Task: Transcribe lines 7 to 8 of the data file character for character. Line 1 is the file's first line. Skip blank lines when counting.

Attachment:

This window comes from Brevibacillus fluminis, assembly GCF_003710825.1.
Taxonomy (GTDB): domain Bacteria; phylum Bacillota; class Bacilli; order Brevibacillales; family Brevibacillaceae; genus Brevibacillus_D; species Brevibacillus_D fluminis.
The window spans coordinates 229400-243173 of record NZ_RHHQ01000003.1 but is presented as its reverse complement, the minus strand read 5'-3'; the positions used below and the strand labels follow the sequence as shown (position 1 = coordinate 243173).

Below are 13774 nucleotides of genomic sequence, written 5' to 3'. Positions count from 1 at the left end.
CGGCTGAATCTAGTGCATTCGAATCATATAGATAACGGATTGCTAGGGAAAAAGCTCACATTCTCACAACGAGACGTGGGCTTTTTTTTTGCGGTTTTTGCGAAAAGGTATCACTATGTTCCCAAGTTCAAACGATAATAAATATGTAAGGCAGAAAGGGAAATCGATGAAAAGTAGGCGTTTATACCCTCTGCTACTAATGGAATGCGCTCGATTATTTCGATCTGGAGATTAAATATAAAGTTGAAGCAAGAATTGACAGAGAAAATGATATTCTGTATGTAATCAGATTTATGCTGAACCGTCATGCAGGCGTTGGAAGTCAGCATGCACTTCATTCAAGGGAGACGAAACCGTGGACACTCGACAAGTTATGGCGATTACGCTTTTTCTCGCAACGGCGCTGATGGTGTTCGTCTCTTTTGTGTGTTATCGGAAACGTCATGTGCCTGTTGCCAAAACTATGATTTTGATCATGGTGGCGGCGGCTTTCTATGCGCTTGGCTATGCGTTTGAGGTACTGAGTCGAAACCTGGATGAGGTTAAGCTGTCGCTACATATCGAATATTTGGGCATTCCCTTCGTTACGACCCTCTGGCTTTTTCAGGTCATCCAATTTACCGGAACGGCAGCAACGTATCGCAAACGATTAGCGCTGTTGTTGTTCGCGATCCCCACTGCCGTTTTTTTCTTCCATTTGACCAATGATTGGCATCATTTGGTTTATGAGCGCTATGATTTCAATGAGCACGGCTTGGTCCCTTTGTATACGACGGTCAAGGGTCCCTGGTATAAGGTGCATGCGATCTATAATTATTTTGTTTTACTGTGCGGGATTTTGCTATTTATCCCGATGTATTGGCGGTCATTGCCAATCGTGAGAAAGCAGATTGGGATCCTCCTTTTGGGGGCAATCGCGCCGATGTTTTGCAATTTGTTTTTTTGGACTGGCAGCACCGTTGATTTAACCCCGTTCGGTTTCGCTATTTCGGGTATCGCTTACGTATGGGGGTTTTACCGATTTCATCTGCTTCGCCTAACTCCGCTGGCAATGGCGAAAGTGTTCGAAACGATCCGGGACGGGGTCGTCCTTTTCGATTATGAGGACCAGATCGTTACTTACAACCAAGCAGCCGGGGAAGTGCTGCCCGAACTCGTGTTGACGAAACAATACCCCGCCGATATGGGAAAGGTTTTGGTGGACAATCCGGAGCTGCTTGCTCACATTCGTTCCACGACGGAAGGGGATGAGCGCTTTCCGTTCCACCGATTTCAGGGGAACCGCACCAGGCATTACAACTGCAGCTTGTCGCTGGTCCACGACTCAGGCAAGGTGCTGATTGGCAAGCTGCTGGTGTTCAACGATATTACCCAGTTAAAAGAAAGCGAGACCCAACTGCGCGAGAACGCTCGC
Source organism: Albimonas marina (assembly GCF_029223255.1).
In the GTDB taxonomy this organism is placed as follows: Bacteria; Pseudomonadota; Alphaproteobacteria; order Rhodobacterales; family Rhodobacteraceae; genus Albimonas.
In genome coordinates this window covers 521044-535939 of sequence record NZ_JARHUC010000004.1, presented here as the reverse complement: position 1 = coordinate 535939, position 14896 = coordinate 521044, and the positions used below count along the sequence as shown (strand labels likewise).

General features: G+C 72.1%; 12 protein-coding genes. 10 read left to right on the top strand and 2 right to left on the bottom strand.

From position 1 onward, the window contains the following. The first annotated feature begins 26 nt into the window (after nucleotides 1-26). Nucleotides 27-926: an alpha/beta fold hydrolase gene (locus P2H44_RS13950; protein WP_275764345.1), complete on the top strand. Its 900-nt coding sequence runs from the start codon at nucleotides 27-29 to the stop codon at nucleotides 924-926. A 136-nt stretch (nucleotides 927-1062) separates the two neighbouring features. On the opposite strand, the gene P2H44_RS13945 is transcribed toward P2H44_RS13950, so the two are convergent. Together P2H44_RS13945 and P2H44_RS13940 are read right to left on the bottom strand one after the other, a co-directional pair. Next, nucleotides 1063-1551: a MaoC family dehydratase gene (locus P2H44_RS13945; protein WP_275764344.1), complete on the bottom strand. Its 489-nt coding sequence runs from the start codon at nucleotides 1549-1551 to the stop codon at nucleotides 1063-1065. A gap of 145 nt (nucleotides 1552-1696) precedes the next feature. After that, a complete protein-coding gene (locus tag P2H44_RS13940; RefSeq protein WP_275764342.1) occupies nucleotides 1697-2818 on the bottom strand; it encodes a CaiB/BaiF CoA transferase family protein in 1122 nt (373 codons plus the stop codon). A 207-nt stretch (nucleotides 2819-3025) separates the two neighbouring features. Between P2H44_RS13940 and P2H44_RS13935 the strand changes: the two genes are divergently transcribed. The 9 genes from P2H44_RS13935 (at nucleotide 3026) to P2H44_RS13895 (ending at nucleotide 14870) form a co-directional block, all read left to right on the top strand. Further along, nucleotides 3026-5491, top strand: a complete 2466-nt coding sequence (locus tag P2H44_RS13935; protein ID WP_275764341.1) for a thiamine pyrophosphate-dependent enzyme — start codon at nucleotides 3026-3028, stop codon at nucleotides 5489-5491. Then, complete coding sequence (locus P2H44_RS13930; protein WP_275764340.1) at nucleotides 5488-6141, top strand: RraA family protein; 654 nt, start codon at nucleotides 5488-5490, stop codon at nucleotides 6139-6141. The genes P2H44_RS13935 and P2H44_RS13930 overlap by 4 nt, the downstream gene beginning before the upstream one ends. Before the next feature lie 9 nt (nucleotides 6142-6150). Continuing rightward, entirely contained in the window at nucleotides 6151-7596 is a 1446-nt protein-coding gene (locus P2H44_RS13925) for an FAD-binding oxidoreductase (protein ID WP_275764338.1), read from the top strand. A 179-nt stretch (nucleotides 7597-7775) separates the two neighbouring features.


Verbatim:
In the GTDB taxonomy this organism is placed as follows: Bacteria; Pseudomonadota; Alphaproteobacteria; order Rhodobacterales; family Rhodobacteraceae; genus Albimonas.
In genome coordinates this window covers 521044-535939 of sequence record NZ_JARHUC010000004.1, presented here as the reverse complement: position 1 = coordinate 535939, position 14896 = coordinate 521044, and the positions used below count along the sequence as shown (strand labels likewise).